tidal power - Generation of tidal energy Tidal power is the only form of energy which derives directly from the relative motions of the Earth Moon

tidal power - Generation of tidal energy Tidal power is the...

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Generation of tidal energy Tidal power is the only form of energy which derives directly from the relative motions of the Earth Moon system, and to a lesser extent from the Earth– Sun system. The tidal forces produced by the Moon and Sun, in combination with Earth's rotation , are responsible for the generation of the tides . Other sources of energy originate directly or indirectly from the Sun, including fossil fuels , conventional hydroelectric , wind , biofuels , wave power and solar . Nuclear is derived using radioactive material from the Earth, geothermal power uses the Earth's internal heat which comes from a combination of residual heat from planetary accretion (about 20%) and heat produced through radioactive decay (80%). [3] Variation of tides over a day Tidal energy is generated by the relative motion of the water which interact via gravitational forces . Periodic changes of water levels, and associated tidal currents, are due to the gravitational attraction by the Sun and Moon. The magnitude of the tide at a location is the result of the changing positions of the Moon and Sun relative to the Earth, the effects of Earth rotation , and the local shape of the sea floor and coastlines . Because the Earth's tides are caused by the tidal forces due to gravitational interaction with the Moon and Sun, and the Earth's rotation, tidal power is practically inexhaustible and classified as a renewable energy source. A tidal generator uses this phenomenon to generate electricity. The stronger the tide, either in water level height or tidal current velocities, the greater the potential for tidal electricity generation.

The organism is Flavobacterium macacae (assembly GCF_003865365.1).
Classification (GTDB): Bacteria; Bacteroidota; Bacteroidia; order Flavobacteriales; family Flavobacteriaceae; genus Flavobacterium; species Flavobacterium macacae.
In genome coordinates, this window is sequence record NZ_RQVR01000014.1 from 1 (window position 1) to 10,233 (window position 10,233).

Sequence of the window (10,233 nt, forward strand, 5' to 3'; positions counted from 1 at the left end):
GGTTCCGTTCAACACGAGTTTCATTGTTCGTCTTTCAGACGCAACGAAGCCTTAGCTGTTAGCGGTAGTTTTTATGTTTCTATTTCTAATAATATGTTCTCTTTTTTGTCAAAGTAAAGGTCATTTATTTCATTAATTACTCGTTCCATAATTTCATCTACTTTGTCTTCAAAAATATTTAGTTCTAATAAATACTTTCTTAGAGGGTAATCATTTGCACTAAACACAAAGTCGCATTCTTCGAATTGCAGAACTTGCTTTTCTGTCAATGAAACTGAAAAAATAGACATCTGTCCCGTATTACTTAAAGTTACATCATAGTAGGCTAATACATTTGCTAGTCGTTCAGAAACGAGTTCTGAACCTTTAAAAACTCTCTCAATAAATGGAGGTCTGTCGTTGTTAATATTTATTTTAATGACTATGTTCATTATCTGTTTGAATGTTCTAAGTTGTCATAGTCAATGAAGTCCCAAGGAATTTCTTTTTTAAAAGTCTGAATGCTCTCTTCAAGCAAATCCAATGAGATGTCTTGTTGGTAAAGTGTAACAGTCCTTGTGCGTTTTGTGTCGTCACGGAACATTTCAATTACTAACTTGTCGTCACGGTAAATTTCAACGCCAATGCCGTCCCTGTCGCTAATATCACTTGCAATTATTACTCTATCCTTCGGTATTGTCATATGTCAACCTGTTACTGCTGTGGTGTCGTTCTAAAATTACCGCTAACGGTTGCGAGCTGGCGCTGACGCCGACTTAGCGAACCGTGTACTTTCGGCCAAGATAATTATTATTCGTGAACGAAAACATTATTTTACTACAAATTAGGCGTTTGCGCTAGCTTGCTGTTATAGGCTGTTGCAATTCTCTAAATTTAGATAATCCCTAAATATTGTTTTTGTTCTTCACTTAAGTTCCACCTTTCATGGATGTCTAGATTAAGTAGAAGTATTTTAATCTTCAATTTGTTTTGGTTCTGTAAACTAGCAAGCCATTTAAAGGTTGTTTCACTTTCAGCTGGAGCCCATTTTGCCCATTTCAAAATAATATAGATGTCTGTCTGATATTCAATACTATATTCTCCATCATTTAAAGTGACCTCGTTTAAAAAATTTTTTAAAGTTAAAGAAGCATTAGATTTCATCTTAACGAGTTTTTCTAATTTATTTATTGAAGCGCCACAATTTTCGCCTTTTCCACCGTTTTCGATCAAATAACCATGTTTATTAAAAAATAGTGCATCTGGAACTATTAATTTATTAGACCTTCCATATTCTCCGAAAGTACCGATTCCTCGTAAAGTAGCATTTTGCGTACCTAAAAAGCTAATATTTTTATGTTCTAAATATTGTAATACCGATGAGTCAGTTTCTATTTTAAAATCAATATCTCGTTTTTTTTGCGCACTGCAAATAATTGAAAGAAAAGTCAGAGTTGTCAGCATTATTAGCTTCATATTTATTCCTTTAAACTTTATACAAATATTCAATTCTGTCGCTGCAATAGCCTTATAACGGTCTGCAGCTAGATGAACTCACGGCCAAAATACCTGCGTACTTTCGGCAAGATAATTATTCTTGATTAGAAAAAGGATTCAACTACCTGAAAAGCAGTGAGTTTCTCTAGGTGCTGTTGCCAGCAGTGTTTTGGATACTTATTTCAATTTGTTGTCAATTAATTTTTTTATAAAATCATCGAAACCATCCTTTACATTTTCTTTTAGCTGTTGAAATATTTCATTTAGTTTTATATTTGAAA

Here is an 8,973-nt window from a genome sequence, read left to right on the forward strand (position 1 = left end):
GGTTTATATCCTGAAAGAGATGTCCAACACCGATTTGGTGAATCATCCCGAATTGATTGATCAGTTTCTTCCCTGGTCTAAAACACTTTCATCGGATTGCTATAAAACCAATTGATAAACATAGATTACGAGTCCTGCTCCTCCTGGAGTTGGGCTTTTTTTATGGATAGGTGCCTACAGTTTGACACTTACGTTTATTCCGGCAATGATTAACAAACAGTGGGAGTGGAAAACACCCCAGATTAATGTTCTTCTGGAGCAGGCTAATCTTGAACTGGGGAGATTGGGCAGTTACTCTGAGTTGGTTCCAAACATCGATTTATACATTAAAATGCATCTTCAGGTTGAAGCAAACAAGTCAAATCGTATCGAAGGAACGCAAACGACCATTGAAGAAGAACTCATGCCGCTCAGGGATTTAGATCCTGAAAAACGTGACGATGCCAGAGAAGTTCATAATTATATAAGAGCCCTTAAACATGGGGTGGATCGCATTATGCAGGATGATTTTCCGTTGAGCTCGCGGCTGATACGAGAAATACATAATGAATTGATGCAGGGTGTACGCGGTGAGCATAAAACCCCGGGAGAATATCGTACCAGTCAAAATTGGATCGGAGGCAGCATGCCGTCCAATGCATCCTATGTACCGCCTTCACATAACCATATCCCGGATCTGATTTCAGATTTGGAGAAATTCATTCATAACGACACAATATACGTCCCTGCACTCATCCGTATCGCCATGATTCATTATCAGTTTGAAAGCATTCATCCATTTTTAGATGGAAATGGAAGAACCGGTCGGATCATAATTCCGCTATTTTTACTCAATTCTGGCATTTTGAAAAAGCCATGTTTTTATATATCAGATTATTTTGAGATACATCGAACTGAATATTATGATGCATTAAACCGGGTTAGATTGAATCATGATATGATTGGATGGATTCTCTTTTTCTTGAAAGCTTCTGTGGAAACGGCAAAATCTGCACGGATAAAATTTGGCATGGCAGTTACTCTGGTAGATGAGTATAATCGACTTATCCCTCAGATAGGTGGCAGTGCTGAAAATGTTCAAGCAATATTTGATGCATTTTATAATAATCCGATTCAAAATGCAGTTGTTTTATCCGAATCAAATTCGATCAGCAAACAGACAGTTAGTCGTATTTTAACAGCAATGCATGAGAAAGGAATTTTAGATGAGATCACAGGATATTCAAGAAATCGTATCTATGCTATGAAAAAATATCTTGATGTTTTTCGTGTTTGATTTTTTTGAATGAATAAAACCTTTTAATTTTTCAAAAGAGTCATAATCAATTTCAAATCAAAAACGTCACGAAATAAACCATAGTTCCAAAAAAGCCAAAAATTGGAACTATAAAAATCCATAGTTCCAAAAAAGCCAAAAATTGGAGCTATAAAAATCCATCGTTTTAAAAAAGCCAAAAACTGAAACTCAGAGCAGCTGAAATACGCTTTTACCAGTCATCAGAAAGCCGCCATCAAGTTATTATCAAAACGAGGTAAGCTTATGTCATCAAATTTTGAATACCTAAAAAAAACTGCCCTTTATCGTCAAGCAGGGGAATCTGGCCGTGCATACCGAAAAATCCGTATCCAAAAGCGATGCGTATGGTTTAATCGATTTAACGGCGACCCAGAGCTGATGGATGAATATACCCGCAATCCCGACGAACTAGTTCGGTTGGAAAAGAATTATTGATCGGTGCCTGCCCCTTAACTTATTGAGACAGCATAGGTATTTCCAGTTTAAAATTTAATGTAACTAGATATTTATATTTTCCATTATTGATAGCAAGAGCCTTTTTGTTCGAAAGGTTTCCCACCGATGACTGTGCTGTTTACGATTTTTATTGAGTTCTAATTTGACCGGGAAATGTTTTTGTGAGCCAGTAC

Tidal movement causes a continual loss of mechanical energy in the Earth–Moon system due to pumping of water through the natural restrictions around coastlines, and due to viscous dissipation at the seabed and in turbulence . This loss of energy has caused the rotation of the Earth to slow in the 4.5 billion years since formation. During the last 620 million years the period of rotation has increased from 21.9 hours to the 24 hours [4] we see now; in this period the Earth has lost 17% of its rotational energy. While tidal power may take additional energy from the system, increasing the rate of slowdown, the effect would be noticeable over millions of years only, thus being negligible. Categories of tidal power Tidal power can be classified into three main types: Tidal stream systems make use of the kinetic energy of moving water to power turbines, in a similar way to windmills that use moving air. This method is gaining in popularity because of the lower cost and lower ecological impact compared to barrages . Barrages make use of the potential energy in the difference in height (or head ) between high and low tides. Barrages are essentially dams across the full width of a tidal estuary, and suffer from very high civil infrastructure costs, a worldwide shortage of viable sites, and environmental issues.

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